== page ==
Context Setting and the Rapid Reveal: Putting an End to the Long Interrogation

by Britton Manasco | Jul 15, 2013 | Inside Sales

In this dizzying and distracting world of big data, what your prospects truly value is the big picture.

With time demands and economic pressures greater than ever, there's a tendency for perspectives to narrow and attention spans to shrink. It's easy to get mired in the details and contained in a box. Your prospective buyers often know they’re not performing at their optimum but they're not sure
what to do about it. 

If you're going to have a compelling conversation with them, you'll have to start by setting context. You'll need to widen their frame of perception to identify issues, concerns and consequences of which they may not have been aware. As Dan Pink suggests in his new book To Sell is Human, you must be a problem finder and not merely a problem solver. But you do have to show how problems are solved and what a better future might look like.

Just remember: you may not have much time to do these things because your prospects don't have much time to give you anymore.

In the past, your sales people might have engaged in what I'll call the long interrogation. They would've asked dozens of questions with the defensible claim that one must diagnose before prescribing.

As a sales professional, you would ask your prospects what they wanted so you could
give it to them. That was the heart of solution selling.

This no longer works –- or at least, not nearly as well as it once did. Your prospect is looking at his or her watch the minute a conversation begins. The clock is ticking. What will you do?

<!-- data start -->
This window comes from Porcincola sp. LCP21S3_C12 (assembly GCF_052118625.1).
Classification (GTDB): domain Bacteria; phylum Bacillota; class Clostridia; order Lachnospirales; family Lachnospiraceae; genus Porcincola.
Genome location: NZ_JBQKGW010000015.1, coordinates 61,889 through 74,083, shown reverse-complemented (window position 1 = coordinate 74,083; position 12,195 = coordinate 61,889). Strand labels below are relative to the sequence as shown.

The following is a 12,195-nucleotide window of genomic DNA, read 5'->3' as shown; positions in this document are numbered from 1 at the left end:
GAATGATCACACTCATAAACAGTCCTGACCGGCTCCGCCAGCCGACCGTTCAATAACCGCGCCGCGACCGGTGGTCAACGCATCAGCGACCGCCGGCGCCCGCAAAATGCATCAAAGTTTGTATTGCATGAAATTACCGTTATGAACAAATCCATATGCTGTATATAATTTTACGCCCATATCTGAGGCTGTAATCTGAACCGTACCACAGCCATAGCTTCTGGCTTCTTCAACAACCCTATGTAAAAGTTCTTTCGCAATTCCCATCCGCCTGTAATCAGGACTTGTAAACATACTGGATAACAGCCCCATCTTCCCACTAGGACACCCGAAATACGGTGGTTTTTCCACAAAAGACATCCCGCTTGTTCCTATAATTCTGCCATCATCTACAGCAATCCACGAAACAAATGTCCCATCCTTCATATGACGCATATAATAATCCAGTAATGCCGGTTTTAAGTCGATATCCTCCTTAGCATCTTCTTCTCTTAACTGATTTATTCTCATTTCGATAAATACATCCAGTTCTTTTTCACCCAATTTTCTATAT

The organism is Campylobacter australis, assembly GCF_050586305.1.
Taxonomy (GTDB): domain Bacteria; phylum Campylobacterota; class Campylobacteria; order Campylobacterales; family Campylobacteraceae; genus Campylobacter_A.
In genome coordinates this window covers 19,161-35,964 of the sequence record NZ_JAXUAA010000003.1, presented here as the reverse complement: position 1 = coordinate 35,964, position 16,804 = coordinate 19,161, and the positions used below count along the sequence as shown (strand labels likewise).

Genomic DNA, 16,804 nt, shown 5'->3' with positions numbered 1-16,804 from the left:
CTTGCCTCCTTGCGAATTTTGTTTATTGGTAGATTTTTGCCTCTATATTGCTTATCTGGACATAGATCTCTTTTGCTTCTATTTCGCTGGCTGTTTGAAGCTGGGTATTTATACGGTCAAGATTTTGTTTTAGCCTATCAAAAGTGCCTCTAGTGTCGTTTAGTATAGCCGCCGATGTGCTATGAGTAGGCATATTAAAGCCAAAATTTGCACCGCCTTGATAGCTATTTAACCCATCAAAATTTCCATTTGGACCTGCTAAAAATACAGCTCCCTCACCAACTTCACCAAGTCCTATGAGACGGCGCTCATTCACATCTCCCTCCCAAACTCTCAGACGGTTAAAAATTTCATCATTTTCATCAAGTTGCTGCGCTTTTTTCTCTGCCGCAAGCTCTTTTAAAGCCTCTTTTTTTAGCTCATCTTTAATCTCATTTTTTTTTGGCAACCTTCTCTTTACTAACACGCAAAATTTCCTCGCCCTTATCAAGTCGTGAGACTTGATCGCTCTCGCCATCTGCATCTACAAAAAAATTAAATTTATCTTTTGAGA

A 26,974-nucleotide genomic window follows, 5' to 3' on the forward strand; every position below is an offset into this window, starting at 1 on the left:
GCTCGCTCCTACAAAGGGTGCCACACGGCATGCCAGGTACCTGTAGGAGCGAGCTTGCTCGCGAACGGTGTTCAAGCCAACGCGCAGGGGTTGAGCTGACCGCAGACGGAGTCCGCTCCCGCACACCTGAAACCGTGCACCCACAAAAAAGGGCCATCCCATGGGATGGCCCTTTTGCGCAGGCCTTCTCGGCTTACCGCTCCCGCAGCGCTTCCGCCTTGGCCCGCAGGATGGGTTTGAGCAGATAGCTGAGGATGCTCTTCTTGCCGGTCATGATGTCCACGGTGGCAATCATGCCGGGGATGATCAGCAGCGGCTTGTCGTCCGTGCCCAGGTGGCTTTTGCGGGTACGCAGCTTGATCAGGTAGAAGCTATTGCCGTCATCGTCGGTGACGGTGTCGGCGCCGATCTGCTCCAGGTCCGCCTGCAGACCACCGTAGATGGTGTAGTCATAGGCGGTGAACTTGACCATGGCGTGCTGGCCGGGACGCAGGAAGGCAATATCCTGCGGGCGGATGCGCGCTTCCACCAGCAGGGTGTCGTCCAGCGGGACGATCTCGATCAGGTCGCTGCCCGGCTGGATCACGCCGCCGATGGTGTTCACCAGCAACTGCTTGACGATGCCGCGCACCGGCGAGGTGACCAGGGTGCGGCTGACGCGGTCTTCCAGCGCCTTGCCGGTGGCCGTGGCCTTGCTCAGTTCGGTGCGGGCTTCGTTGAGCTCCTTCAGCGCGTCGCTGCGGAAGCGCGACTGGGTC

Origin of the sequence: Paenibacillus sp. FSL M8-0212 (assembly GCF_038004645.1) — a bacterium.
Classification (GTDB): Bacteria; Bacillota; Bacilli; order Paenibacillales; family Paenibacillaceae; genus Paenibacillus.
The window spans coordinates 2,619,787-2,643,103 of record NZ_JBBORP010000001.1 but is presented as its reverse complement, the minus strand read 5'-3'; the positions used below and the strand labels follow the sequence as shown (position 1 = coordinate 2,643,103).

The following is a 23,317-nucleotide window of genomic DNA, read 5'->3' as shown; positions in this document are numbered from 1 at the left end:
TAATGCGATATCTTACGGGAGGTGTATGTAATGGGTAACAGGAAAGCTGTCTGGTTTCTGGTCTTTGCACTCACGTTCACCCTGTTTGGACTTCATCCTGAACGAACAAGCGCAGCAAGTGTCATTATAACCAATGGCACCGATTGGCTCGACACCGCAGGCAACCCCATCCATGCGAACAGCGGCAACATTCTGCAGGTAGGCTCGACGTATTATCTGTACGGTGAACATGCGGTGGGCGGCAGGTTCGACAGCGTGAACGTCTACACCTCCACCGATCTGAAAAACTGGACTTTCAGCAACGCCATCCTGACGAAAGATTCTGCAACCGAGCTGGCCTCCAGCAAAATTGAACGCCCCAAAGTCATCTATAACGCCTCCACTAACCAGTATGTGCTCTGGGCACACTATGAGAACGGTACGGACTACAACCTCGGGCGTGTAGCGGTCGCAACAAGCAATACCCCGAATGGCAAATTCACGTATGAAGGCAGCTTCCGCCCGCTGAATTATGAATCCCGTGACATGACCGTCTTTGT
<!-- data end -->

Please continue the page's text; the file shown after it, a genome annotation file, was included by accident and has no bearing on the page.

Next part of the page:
If you want to engage your prospect and win the deal, you need to think different.

You must offer a concise, compelling and provocative perspective. You’ll need to share insights that clarify why the current state may no longer be acceptable -– and show the potential costs and consequences of standing still. Before diving ahead and explaining the glorious future associated with your proposed solution, you'll have to dwell on the unpleasant present.

Still, you don't have that much time.

You'll want to vividly and visually show contrast between this present state and a future state that lies ahead. Just make sure you spend a sufficient amount of time exploring the pain and problems you think your prospect might be experiencing in the absence of your solution.

You need to share insights with respect to what you have experienced as an expert who works with others that resemble your prospect. And your prospects will most likely be interested in hearing what others like themselves are experiencing or have experienced.

But, again, the clock is ticking.

This is where we come to the rapid reveal. If you’ve visually and vividly presented your story in an effective way, then you gave your personal briefing in less than 10 minutes – perhaps closer to 5.

You have provided a backdrop for a conversation. You’ve shown the contrast between the present unpleasant and an impressive future. But you’ve done it in a concise, memorable and repeatable way.

You’ve set context for a deeper conversation. You’ve built trust and confidence. And you’ve established your authority as an expert in your field.

Now, you have an opportunity to engage your prospect further. By presenting relevant and provocative insights in a rapid fashion, you win permission to probe further and clarify what your prospect values most. You’ve reset the clock and earned the right to move to the next stage.